Paul Scholes wide of the mark, just for once

Paul Scholes has never been one to speak to the press with any regularity. He was, throughout his Manchester United career, notoriously difficult to get hold of. Even Inside United, the club’s official magazine, would struggle to pin Scholes down for more than ten minutes, noting in its goodbye article to him that the midfielder would often schedule his interviews ten minutes before the start of training. Scholes wasn’t being stand-offish, selfish or rude; he is simply a very shy and retiring man who seems genuinely uncomfortable in front of a camera or a microphone.

Even after his greatest games for United, Scholes wouldn’t utter more than a couple of sentences to the TV reporters trying to squeeze a quote out of him. After watching Scholes rifle home the 40-yard thunderbolt that knocked Barcelona out of the 2007-08 Champions’ League, propelling United up for the final and setting himself a personal date with destiny after being suspended in 1999, I remember Scholes’ entire interview. “Yeah, wasn’t a bad hit… great game… lads did well.. looking forward to the final.” That was about it.

So it comes as some surprise to see Scholes featuring in this Sky Sports story, discussing the Carlos Tevez saga. (It also comes as a massive shock to find out he once made the same “mistake” as Tevez, albeit over a League Cup game, back in 2001.)

In this interview, Scholes’ opinion, characteristically difficult to identify, appears to be that Manchester City manager Roberto Mancini is making a mistake by excluding the Argentine from his first-team squad, on the basis that it would help the team. Perhaps that should come as little surprise, given that Scholes saw Sir Alex Ferguson time and again make decisions for the team’s benefit that flew in the face of logic and popular opinion – the sales of David Beckham, Ruud van Nistelrooy and Roy Keane; the promotion of youngsters like Wayne Rooney and Cristiano Ronaldo to the first team before many believed they were ready. Ferguson was rarely wrong.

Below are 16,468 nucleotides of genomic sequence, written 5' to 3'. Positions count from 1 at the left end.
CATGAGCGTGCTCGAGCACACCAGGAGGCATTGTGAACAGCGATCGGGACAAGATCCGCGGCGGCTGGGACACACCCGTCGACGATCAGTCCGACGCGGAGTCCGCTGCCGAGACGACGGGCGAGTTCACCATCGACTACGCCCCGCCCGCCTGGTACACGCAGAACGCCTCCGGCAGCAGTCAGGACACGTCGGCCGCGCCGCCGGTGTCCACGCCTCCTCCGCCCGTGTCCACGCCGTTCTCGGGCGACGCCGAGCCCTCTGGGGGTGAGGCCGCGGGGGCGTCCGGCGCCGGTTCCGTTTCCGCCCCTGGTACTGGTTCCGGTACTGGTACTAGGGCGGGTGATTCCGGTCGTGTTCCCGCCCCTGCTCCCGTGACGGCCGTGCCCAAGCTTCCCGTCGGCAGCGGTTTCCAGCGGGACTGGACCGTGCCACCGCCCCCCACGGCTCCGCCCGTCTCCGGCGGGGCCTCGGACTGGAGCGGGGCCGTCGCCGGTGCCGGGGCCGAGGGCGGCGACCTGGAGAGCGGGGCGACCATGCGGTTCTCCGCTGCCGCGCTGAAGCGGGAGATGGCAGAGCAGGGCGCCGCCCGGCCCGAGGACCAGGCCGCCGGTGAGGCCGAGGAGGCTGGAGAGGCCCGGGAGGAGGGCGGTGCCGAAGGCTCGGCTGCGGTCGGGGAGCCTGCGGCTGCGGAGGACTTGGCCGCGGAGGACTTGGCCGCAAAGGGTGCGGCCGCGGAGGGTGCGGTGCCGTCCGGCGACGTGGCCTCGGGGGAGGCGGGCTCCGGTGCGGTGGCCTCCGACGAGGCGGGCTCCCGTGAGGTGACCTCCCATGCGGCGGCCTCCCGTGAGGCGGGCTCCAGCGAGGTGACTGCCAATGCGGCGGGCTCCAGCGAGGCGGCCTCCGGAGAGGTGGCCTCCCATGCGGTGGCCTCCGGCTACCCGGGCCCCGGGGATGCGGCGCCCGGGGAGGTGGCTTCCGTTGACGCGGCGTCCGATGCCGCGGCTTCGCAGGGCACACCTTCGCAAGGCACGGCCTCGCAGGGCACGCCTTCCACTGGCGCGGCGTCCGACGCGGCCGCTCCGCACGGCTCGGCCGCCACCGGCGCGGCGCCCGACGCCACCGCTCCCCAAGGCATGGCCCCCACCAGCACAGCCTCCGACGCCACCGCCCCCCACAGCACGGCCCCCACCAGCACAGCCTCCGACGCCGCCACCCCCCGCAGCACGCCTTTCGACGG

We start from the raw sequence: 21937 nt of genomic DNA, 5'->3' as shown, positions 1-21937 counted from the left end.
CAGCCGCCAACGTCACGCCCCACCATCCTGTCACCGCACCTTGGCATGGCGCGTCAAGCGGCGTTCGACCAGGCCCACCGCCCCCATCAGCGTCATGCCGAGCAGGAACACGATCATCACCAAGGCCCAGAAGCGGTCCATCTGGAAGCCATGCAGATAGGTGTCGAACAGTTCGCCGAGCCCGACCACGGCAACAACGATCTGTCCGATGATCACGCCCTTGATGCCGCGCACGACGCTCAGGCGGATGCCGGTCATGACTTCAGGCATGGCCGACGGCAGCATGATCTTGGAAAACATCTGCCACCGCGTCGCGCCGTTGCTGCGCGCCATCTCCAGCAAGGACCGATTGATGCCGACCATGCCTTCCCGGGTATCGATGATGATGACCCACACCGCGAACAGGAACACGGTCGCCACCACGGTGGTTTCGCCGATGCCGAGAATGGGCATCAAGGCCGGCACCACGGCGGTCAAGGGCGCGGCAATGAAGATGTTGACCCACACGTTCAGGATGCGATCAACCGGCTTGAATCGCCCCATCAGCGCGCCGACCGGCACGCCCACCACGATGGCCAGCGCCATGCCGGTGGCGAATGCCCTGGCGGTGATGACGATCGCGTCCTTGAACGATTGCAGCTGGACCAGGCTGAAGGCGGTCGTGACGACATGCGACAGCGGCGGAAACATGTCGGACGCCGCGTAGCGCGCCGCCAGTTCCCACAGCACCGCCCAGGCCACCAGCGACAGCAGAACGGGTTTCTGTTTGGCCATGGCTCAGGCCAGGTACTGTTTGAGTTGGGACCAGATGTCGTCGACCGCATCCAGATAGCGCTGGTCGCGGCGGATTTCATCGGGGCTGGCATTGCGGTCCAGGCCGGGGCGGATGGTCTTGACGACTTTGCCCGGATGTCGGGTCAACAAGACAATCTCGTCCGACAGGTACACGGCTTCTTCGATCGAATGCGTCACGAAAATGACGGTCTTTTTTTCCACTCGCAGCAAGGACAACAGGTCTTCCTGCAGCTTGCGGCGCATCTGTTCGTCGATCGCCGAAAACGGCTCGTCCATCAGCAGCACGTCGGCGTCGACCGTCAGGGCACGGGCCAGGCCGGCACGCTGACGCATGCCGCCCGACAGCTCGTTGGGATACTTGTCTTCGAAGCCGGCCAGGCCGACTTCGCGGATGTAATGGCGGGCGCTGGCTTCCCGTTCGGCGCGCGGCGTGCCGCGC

On this occasion, though, Scholes’ pragmatism may well be incorrect. His line of thinking is obvious – if it benefits the team, Tevez should play; if it doesn’t, he shouldn’t. He points out that Tevez has been starved of football in recent weeks and that that will obviously have contributed to the striker’s sour mood. Tevez’ former teammate during his turbulent final months at Old Trafford, Scholes has experienced this situation first-hand.

But he is missing the point. Tevez has alienated himself from the City squad. He has inevitably offended and let down the very men with whom he should be closest – his teammates. He has infuriated his manager and the City fans; and to make matters worse, Tevez is refusing to apologise to the club and doesn’t appear to believe he was in the wrong.

Scholes may be right to suggest that City would be a better side with Tevez in their squad than without him. But, much as this will disappoint the former England international, this is not just about the football. It is about the club, its morals and its future. And Tevez is good for none of those.

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